By Gary Oliver, CEO at Blazent
BDaaS comes of age in 2016, bolstering innovation
Did you know that roughly one-third of all chief data scientists spend up to 90 percent of their time “cleaning” raw data? That’s an astounding number. Rather than focusing on the design and implementation of complex processes across large-scale datasets, bad data has relegated many data scientists to the job of data janitors who must sift through mountains of erroneous information. This type of inefficiency costs enterprises millions of dollars in lost productivity, revenue and opportunity. In fact, Gartner estimates that poor data quality costs the average business $13.5 million each year.
Thankfully, all is not lost. Big Data as a Service (BDaaS) has the potential to free data scientists from the shackles of bad data, and elevate them back into positions of innovation and authority. By delivering essential, on-demand solutions that bridge the gap between data scientists and the enterprise, BDaaS can help companies overcome the challenges of poor data quality and deliver actionable Business Intelligence. For these reasons, Big Data as a Service will take center stage in 2016.
The Power of BDaaS
To harness the power of Big Data, enterprises need complete, error-free datasets on which to perform intelligent analytics. Tackling Big Data typically requires substantial upfront costs on components and infrastructure. On top of initial setup costs, storing and managing large quantities of data require significant, ongoing expenditures.
In lieu of taking on the operational and financial risk of creating in-house Big Data infrastructures, enterprises will increasingly leverage BDaaS solutions to quickly and cost effectively execute Big Data initiatives. BDaaS’ sweet spot is its ability to provide enterprise users with widespread accessibility to Big Data interfaces and tools within a self-managed, auto-scaling infrastructure. This adaptable, on-demand environment is what allows companies to achieve a level of enterprise-class access to all its data on a very small operational footprint. In doing so, enterprises can realize the agility, fluidity and flexibility needed to capitalize on Big Data opportunities.
BDaaS and Data Intelligence
While Big Data as a Service describes a wide variety of functions that are outsourced to the cloud – ranging from data collection to the delivery of analytical tools that examine the data to perform intelligent analysis – it’s in the data intelligence space that BDaaS shines.
With BDaaS data intelligence, companies can:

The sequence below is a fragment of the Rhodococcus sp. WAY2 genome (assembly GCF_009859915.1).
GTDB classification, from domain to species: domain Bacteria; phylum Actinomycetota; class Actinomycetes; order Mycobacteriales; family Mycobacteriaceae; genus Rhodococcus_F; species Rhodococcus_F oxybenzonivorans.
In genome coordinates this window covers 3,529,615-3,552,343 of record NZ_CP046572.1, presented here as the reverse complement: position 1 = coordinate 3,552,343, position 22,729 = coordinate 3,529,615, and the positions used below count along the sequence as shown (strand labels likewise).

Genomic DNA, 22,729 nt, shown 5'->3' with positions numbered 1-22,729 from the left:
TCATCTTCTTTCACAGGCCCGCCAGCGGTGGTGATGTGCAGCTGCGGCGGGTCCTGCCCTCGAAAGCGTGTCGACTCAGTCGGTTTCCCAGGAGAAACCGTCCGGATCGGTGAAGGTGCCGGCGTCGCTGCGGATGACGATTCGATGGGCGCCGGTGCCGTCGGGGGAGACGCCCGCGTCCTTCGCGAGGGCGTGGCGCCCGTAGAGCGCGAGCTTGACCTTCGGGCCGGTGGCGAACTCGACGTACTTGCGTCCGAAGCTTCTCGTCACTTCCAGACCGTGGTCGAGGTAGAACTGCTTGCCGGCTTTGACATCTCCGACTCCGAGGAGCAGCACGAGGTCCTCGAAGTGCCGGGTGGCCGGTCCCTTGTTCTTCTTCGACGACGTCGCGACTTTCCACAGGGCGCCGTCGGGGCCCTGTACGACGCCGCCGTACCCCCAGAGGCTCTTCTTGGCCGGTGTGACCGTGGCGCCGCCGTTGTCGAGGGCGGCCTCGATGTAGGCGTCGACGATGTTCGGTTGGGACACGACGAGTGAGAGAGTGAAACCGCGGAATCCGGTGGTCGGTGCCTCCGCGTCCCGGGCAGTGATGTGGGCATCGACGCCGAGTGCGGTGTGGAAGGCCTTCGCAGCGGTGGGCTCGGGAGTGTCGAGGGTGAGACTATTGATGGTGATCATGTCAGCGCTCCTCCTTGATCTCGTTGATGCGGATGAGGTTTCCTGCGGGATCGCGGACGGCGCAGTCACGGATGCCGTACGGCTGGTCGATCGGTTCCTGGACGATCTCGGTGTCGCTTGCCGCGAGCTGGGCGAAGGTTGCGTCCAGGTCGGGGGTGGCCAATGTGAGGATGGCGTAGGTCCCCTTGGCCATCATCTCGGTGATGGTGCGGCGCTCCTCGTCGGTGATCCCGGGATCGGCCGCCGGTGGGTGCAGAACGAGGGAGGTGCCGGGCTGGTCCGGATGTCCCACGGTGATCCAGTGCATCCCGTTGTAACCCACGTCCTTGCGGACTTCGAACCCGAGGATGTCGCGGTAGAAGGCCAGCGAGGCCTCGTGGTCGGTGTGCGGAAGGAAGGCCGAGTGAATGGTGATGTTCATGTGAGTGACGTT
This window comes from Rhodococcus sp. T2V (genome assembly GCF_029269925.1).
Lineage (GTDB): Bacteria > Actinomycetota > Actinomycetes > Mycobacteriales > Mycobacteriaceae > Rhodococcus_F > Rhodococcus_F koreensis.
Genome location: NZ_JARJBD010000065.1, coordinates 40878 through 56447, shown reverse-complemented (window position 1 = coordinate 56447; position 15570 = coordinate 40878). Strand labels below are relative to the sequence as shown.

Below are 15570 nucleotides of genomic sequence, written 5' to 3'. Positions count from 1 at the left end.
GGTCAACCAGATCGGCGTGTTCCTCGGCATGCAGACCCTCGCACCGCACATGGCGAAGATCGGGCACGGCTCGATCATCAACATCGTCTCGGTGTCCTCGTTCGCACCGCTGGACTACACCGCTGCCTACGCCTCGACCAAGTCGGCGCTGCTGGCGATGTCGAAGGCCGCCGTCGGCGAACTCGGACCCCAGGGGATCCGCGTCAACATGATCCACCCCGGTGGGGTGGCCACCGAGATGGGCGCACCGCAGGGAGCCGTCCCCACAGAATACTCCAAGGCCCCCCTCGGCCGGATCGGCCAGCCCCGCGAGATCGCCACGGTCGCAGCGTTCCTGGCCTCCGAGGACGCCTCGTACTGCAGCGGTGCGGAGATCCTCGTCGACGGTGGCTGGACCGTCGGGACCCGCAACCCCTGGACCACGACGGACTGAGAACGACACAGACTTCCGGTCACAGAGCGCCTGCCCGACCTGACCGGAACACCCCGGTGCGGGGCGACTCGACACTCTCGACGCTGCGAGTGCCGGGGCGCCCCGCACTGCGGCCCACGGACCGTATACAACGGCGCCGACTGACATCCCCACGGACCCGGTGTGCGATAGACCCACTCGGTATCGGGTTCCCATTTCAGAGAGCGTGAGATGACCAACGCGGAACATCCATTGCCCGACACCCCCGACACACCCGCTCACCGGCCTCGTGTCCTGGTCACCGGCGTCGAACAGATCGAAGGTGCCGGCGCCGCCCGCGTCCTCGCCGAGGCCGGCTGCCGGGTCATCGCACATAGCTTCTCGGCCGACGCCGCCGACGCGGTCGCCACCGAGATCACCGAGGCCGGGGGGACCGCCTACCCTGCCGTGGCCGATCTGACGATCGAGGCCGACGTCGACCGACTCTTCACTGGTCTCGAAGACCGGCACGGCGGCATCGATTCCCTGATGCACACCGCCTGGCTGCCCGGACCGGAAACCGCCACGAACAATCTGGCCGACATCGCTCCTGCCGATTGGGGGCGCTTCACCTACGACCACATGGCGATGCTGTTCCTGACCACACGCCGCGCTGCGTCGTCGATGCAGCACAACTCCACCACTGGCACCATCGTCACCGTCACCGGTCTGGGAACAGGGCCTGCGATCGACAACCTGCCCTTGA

- Quickly and seamlessly deploy a cloud-based solution that provides fast ROI
- Gain immediate insights to the enterprise’s current state
- Source all relevant IT data for visibility across the entire enterprise
- Access real-time data—as well as complete historical data—about people, processes and products
- Easily adapt to the Four Vs of Big Data – data volume, velocity, variety and validation
With these capabilities, BDaaS liberates data scientists from the burden of poor data quality. In turn, they can focus on performing research and analysis that will positively impact the bottom line.
The Future of BDaaS
The maturity of the software-as-a-service delivery model makes working in virtualized environments second nature for enterprises. Integrating data intelligence and analytics into this process, especially in the arena of Big Data, is a natural next step. Where BDaaS comes into play is in making Big Data projects viable for many businesses that previously would not have considered it possible due to lack of skills, time and/or resources to tackle the technology. This service allows enterprises to focus on creating applications that will drive value for their business instead of spending time and money learning to design, test, deploy and manage a secure, scalable and available Big Data infrastructure. With estimates that the BDaaS market will reach $7 billion by 2020, it should come as no surprise that we’ll be seeing and hearing a lot more about Big Data as a Service in the coming year.
Gary Oliver is currently in his 14th year as the CEO of Blazent responsible for leading the strategic direction and execution of a leading data intelligence enterprise. He has over 25 years of experience in both IT executive roles and in leading high growth IT software organizations. Before Blazent, Gary led the IT Service Management business units of Peregrine Systems and Remedy, and was responsible for the internal IT environment at Visa. Prior to Visa, Gary held various management roles within IBM’s Software Group. Gary graduated from the University of California – Los Angeles with a BA in Economics.